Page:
Saturday, July 25, 2009

Baked mussels with brioche and gruyère crust

Serves 4

In lieue of fresh locally harvested mussels, you can easily find large, flavoursome green lipped numbers, which are generally imported from New Zealand, at fishmongers. Because they've been pre-cooked and frozen, the preferred approach is to cover them in seasoned breadcrumbs, which act as insulation and prevent them being cooked too much further when they go under the grill.

100g brioche
100g grated Gruyère
1 tsp dry English mustard
100g unsalted butter
1 tblsp freshly chopped parsley
24 green-lip mussels
Freshly ground pepper
4 lemon wedges

Place the brioche in a food processor and process until it resembles fine breadcrumbs.

Add the cheese and mustard and process for 10 seconds.
Melt the butter in a small pan and add with the parsley to the processor. Process for a further 10 seconds to mix.

Heat the grill to the highest setting. Arrange the mussels on a baking tray and, with a teaspoon, divide the brioche mixture between the mussels, pressing down gently with the back of the spoon. Season with pepper.

Place the mussels under the grill and cook until the breadcrumbs begin to turn golden-brown. Serve immediately with a wedge of lemon.

Thursday, July 23, 2009

Sparkling elderflower and grape jelly

Serves 6

This impactful dessert is simply a jelly set in layers to disperse the grapes from top to bottom for a dramatic professional looking finish. You can apply this method to set all types of fruit and berries in jelly, once you master the timing and consistency of gelatine it really is easy to produce.
4 sheets of leaf gelatine
150ml elderflower cordial
650ml chilled sparkling mineral water or sparkling white wine
150g small seedless red grapes
150g small seedless white grapes

Soak the gelatine in cold water for about 5 minutes. Meanwhile, pour the elderflower cordial into a small saucepan with 3 tbsp of water. Heat to just below boiling point.

Squeeze the excess water from the softened gelatine, then add to the hot elderflower syrup. Stir until dissolved, then pour into a bowl or jug. Stir in a third of the mineral water or wine and leave to cool.

Divide a third of the red and white grapes between 6 glasses or jelly moulds, about 200ml in capacity. Stir the rest of the mineral water or wine into the elderflower mixture. Fill each glass or mould to about a third with the elderflower mixture, then chill.

Once the jelly has almost set, remove from the fridge. Divide another third of the grapes on top of the jelly layer and pour in more of the elderflower mixture as before. Chill once again.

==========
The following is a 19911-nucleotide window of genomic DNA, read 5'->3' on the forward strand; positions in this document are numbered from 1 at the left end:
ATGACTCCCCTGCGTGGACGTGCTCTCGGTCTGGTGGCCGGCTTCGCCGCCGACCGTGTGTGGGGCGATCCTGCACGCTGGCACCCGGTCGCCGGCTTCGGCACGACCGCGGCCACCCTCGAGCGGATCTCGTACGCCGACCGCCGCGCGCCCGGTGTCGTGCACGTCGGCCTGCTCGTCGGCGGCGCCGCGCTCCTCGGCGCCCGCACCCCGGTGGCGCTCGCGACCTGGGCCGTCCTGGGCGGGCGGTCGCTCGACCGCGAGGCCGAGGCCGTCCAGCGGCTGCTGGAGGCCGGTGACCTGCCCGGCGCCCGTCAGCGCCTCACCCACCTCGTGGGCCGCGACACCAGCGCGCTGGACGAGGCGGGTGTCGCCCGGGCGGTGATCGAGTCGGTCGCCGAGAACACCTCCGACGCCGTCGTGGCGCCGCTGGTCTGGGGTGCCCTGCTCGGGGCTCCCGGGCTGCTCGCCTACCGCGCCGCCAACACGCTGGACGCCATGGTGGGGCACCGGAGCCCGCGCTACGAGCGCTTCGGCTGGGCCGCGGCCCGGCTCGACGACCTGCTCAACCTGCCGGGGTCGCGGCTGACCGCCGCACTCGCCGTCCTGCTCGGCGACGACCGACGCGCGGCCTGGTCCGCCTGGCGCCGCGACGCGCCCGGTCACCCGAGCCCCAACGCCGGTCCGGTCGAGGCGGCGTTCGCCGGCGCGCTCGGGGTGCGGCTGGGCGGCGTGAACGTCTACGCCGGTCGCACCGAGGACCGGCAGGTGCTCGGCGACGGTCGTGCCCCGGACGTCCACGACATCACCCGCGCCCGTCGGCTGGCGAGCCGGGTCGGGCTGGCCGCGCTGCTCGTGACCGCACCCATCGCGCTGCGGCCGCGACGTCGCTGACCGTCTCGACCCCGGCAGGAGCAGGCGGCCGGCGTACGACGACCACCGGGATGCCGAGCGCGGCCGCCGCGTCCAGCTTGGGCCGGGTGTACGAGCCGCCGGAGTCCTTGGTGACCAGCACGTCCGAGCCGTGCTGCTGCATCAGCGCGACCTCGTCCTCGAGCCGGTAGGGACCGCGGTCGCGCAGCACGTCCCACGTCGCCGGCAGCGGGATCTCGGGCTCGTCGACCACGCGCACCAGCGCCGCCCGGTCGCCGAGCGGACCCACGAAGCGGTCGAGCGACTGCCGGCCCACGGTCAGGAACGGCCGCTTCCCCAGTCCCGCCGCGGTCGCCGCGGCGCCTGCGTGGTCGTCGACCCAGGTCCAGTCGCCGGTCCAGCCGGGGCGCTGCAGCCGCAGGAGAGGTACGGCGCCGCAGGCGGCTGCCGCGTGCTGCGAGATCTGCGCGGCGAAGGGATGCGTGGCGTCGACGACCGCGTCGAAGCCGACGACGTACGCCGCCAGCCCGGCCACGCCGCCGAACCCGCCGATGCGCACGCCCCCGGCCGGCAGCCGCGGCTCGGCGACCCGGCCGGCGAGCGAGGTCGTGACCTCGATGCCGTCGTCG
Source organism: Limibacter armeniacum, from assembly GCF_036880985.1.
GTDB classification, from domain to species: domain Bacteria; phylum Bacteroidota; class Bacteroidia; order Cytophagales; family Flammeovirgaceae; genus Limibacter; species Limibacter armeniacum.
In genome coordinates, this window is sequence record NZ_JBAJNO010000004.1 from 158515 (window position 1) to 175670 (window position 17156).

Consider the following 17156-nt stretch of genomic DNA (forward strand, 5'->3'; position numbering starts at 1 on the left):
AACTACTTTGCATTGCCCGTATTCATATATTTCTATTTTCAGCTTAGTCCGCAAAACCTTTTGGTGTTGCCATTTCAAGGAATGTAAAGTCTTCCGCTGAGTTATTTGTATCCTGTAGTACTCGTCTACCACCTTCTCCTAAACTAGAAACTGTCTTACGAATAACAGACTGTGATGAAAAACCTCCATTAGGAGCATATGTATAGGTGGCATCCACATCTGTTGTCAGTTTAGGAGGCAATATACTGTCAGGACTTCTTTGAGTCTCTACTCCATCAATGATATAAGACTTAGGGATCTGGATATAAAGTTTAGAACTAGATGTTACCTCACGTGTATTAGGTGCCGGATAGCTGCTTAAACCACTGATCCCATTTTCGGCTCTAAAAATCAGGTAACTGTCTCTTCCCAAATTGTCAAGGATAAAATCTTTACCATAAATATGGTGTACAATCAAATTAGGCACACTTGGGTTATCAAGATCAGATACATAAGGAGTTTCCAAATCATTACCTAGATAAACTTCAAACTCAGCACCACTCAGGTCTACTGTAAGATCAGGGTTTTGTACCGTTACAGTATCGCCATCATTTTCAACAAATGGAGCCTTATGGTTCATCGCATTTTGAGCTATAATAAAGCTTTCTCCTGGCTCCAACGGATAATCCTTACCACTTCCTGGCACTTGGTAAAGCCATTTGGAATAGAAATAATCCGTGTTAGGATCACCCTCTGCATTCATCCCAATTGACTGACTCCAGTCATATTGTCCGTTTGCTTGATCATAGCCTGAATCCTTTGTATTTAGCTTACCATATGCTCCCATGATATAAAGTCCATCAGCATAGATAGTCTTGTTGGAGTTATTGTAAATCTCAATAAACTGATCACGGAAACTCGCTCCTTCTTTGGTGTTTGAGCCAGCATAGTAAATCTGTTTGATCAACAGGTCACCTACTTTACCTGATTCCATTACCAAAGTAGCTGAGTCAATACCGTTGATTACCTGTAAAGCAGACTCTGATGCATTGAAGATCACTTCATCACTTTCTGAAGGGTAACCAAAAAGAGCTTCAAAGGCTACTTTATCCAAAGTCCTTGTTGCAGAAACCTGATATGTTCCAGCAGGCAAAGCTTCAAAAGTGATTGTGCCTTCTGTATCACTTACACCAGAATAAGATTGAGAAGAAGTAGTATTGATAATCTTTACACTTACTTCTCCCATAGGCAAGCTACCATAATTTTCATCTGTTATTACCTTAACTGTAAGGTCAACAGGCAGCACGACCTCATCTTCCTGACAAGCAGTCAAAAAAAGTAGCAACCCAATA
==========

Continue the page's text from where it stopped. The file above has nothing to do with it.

Repeat with a final layer of grapes and the remaining elderflower mixture and chill to set completely. Serve the jellies in their glasses, or turn them out on to plates

Wednesday, July 22, 2009

Aromatic lamb kebabs

Serves 4 to 6

Bengal gram, also known as chana dal, is a staple in Indian cooking and commonly used in vegetable stews. Here I've roasted and then ground to a powder to add a sweet, nutty flavour to the lamb mixture, but should you only be able to find yellow split peas, they'll do fine. Kind of goes without saying that this is merely the meat for yet another sandwich - wrap up with some lettuce and tomato and either some mint yoghurt as mentioned below or a roof of your mouth cleaning garlicky mayonnaise...

4 tblsp Bengal gram or yellow split peas
6 cardamom pods, seeds only
6 cloves
½ tsp fennel seeds
½ tsp pink peppercorns
1 medium sweet or red onion, finely chopped
2 tblsp olive oil
500g lamb mince
2 red chillies, deseeded and finely chopped
Grated zest of 1 lime
Sea salt and freshly ground black pepper
1 medium egg, beaten
Mint yoghurt dip, to serve
Lime wedges, to serve

Put the Bengal gram or yellow split peas, cardamom seeds, cloves, fennel seeds and pink peppercorns in a sauté pan and roast over a moderate heat, tossing them about, until lightly toasted and aromatic. Grind them into a fine powder using a spice grinder or pestle and mortar.

Next, fry the onion in half of the oil until soft and lightly golden. Put the lamb mince in a mixing bowl and add the spice powder, onion, chillies, lime zest, the remaining oil and some salt and pepper. Mix everything together, adding just enough of the egg to bind.

Wrap the mixture around skewers, wetting your hands as you mould the meat to avoid a sticky mess, until you have used up all of the mixture. Carefully grill for about 10 minutes on a hot barbecue or griddle, turning occasionally.

Serve either straight on a platter with a mint yoghurt dip and lime wedges on the side, or wrapped up in a soft pita bread with some salad.

Tuesday, July 21, 2009

Almond lemon tart

Serves 6

This simple, but intensely rich and lemony recipe uses an unsweetened shortcrust pastry, no need for any extra sugar in the crust. It needs something slightly sour and berry like to cut into it too, crushed raspberries, poached cherries or some pureed redcurrants for example.

225g shortcrust pastry